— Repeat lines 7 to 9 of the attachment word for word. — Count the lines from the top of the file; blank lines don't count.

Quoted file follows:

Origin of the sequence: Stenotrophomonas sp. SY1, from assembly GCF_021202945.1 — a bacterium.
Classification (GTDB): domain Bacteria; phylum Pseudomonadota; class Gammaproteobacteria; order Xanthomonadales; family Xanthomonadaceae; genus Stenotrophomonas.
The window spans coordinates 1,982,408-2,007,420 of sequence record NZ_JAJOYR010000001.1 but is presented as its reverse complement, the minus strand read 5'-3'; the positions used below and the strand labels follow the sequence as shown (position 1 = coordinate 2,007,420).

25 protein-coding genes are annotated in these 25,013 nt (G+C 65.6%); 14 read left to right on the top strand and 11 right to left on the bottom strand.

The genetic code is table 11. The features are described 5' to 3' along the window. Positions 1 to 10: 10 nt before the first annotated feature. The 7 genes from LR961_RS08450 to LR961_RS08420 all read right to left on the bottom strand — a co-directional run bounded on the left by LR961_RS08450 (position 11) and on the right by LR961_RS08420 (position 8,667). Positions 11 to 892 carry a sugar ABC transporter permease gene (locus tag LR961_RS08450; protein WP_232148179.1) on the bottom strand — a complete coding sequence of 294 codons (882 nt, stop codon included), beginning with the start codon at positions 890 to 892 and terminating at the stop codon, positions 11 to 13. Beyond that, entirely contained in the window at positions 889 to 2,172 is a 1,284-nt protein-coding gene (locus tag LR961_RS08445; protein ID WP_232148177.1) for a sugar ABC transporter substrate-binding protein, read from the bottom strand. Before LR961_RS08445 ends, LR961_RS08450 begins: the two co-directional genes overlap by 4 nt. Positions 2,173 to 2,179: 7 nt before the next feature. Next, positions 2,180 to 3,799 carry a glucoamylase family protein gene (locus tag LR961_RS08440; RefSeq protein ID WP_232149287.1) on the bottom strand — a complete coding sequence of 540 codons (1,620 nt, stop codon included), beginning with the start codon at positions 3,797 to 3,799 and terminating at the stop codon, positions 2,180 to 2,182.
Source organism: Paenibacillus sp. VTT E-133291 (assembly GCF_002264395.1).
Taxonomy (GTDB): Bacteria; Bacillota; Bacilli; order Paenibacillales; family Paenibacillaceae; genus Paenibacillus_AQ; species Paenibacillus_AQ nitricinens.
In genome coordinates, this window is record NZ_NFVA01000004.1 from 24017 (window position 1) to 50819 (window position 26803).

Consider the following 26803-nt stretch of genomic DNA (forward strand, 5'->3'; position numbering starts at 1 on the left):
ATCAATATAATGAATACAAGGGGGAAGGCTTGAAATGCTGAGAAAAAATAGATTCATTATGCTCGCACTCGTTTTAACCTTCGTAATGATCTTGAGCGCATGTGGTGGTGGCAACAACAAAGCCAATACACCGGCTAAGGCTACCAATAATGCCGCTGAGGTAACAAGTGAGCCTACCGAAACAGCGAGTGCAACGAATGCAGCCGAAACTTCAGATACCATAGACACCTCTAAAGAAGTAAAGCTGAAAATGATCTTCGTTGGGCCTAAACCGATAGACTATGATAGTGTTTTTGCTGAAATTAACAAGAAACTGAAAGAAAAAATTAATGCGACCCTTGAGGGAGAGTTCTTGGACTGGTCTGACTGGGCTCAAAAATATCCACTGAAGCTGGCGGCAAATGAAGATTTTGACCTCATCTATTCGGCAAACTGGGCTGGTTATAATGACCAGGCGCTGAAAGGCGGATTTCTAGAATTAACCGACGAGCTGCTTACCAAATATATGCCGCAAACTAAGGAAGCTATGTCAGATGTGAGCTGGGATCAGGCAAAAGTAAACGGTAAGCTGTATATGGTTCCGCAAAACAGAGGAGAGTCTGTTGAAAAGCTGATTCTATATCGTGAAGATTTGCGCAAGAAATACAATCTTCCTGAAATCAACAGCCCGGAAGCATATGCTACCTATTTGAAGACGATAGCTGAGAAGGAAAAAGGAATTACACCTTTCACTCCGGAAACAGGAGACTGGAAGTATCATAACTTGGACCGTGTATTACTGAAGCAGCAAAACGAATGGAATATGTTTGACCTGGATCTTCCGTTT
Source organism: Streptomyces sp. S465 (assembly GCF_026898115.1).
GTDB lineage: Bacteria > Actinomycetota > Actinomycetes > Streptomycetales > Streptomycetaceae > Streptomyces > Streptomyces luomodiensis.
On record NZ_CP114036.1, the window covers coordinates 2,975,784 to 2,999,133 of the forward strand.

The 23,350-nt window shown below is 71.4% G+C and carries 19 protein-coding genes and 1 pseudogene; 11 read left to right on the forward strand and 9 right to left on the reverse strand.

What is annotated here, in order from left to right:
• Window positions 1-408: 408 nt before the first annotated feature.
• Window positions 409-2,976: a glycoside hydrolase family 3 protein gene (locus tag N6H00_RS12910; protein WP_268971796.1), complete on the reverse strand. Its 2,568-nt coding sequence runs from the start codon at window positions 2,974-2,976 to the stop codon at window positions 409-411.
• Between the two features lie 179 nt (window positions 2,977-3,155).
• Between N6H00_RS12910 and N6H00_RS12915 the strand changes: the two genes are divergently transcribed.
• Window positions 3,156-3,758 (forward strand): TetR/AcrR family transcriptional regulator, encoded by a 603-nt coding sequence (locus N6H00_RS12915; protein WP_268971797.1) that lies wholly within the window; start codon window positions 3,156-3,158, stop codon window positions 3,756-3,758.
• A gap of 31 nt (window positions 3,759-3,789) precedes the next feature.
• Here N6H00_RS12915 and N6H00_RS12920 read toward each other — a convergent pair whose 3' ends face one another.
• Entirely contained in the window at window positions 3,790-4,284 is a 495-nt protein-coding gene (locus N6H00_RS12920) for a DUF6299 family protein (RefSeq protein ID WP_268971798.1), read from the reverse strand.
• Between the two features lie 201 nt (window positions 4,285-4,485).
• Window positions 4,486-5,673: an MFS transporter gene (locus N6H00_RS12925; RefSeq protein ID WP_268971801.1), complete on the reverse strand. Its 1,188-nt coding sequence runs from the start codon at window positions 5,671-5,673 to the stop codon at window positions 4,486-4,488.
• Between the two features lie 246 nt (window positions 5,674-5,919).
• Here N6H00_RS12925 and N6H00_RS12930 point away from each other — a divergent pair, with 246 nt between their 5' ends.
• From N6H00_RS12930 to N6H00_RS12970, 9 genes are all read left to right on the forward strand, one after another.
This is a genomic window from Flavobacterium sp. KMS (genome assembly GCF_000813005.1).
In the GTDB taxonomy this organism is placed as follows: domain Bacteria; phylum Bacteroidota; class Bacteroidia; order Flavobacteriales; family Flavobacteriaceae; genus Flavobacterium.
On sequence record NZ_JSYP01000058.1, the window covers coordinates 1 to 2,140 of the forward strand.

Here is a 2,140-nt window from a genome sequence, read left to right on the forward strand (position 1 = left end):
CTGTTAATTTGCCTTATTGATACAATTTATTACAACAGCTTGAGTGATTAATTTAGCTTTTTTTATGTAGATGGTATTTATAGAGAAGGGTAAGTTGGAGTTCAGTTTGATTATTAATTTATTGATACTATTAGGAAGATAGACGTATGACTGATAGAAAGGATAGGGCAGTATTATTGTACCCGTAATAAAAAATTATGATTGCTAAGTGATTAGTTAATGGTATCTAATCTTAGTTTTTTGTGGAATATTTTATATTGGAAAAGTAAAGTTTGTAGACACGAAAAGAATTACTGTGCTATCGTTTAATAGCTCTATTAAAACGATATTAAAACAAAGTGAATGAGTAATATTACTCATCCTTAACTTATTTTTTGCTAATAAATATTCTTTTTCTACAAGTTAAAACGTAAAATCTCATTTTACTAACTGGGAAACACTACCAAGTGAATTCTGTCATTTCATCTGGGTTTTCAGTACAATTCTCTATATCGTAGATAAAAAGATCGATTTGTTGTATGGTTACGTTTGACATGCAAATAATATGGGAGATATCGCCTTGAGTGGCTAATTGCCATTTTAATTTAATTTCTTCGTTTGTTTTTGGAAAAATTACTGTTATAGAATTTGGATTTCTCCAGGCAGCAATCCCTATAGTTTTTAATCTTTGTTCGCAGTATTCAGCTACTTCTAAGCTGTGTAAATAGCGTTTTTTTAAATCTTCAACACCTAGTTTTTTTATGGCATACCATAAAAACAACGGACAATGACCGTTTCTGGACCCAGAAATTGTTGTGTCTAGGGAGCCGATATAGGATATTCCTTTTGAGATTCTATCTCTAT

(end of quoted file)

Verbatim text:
Taxonomy (GTDB): Bacteria; Bacillota; Bacilli; order Paenibacillales; family Paenibacillaceae; genus Paenibacillus_AQ; species Paenibacillus_AQ nitricinens.
In genome coordinates, this window is record NZ_NFVA01000004.1 from 24017 (window position 1) to 50819 (window position 26803).

Consider the following 26803-nt stretch of genomic DNA (forward strand, 5'->3'; position numbering starts at 1 on the left):